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Singapore’s Colonial Heritage

By CLAUDIA BERMUDEZ-HYUN, The Philippine STAR Published Nov 19, 2022 5:00 am

I consider myself an island girl, which is rather odd, considering I grew up in the midst of a Latin American savannah, 8,660 feet above sea level and surrounded by imposing, sky-scraping mountains most of my childhood.

It all began when I flew into Manila in my carefree and oblivious mid-teens and discovered in awe the beauty of these islands, the rich culture I belonged to, the distinctness of the Tagalog language and the warmth and kindness of the Filipino people. In love and fascinated by the sea, I hungrily explored our dreamlike beaches and pristine underwater life, learning to embrace and anticipate the unpredictability and feistiness of our equatorial weather. Not long after, I knew I wanted to spend my life in the tropics.

After my college years in Europe, figuring out adulthood, working experiences and, to a large extent, fate, I ended up in Southeast Asia again, this time settling down on yet another unique island: Singapore. 

“What I appreciate the most about living here—being a history geek and art lover—is the preservation of the country’s colonial past and the meticulous conservation of its architectural structures in the midst of its modernism,” says author Claudia Bermudez-Hyun.

My respect and admiration for this country, its government, the education system, its medical advances, and its heritage are unabated. I have immersed myself in their history books, studied their struggles, applauded their victories and celebrated this nation’s triumphs as if they were my own. It’s been my home for the last 20 years and… I’m a fan.

Today Singapore is considered one of the world’s most sought-after cities to live in, boasting the highest levels of human capital development in the world. Only 50 years ago, it was confronted with severe issues of unemployment, poor infrastructure and housing shortages. Often referred to as the Little Red Dot, it has made up for its small size with dazzling modern skyscrapers, luxurious hotels, top-of-the-line hospitals and unique tourist attractions.

Author Claudia Bermudez-Hyun at home

But what I appreciate the most about living here—being a history geek and art lover—is the preservation of the country’s colonial past and the meticulous conservation of its architectural structures amid its modernism. Having a window into the past and being able to glance at life on the island during those years is a gift I have taken full advantage of.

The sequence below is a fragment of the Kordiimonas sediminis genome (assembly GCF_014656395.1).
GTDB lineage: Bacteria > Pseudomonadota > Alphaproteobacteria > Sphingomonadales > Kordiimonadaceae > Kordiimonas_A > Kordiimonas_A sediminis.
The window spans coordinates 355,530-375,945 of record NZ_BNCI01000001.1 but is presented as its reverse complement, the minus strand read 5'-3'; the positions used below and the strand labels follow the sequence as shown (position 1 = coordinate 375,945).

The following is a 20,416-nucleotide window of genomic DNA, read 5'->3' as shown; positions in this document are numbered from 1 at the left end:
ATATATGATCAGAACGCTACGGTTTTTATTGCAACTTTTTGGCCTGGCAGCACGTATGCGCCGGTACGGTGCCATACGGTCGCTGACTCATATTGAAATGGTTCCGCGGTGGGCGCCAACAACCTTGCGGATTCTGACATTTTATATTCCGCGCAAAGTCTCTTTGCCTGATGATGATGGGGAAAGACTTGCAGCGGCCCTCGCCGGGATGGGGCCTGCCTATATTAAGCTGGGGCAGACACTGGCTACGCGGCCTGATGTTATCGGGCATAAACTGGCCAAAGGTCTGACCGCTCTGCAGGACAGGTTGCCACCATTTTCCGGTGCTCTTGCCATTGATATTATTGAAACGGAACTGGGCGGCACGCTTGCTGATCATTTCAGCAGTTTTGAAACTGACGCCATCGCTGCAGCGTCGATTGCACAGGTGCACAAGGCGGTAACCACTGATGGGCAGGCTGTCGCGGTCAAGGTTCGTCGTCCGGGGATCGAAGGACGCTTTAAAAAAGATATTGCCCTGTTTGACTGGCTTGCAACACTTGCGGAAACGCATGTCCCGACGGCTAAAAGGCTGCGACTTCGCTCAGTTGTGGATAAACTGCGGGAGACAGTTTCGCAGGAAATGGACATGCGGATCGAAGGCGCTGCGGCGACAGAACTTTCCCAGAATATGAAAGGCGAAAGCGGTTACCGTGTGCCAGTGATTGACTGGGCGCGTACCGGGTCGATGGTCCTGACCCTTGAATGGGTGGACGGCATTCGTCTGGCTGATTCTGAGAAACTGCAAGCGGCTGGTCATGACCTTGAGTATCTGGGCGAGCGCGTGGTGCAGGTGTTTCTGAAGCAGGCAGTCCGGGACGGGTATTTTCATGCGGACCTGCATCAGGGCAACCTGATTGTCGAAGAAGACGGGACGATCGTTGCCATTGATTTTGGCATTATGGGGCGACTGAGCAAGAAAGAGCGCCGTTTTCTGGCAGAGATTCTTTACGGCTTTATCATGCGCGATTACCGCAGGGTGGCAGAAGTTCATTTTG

I specifically refer to the Black and White bungalows built between 1922 and 1946 that proudly still stand, housing families and recently restaurants, shops and boutique hotels, giving the island an inimitable charm rarely encountered elsewhere.

The classic Black and White Bungalows are spread around Singapore, often set in quiet, lush and pristine corners of the island.

Their name stems from the dark timber beams and whitewashed walls that prevailed in their construction. Their style is commonly referred to as “Tudorbethan,” a marriage between Tudor and Elizabethan architecture. Commonly built on elevated platforms, using stilts to protect its inhabitants from animals, insects and mostly rainy season floods, they were built with large verandas and open layouts to allow the breeze to permeate, high ceilings and shutter-style windows.

Today, many of these architectural treasures have been beautifully decorated and converted into high-end restaurants, bars, cafés and hotels, making them easily accessible to the public.

Originally occupied by high-ranking government officials, Singaporean elites and powerful businessmen, many were abandoned when the Japanese invaded Singapore in 1942 during WWII and most were turned into army barracks.

Outdoor verandahs with high ceilings are a classic feature of this type of architecture to enjoy the cool afternoon breeze of the tropics.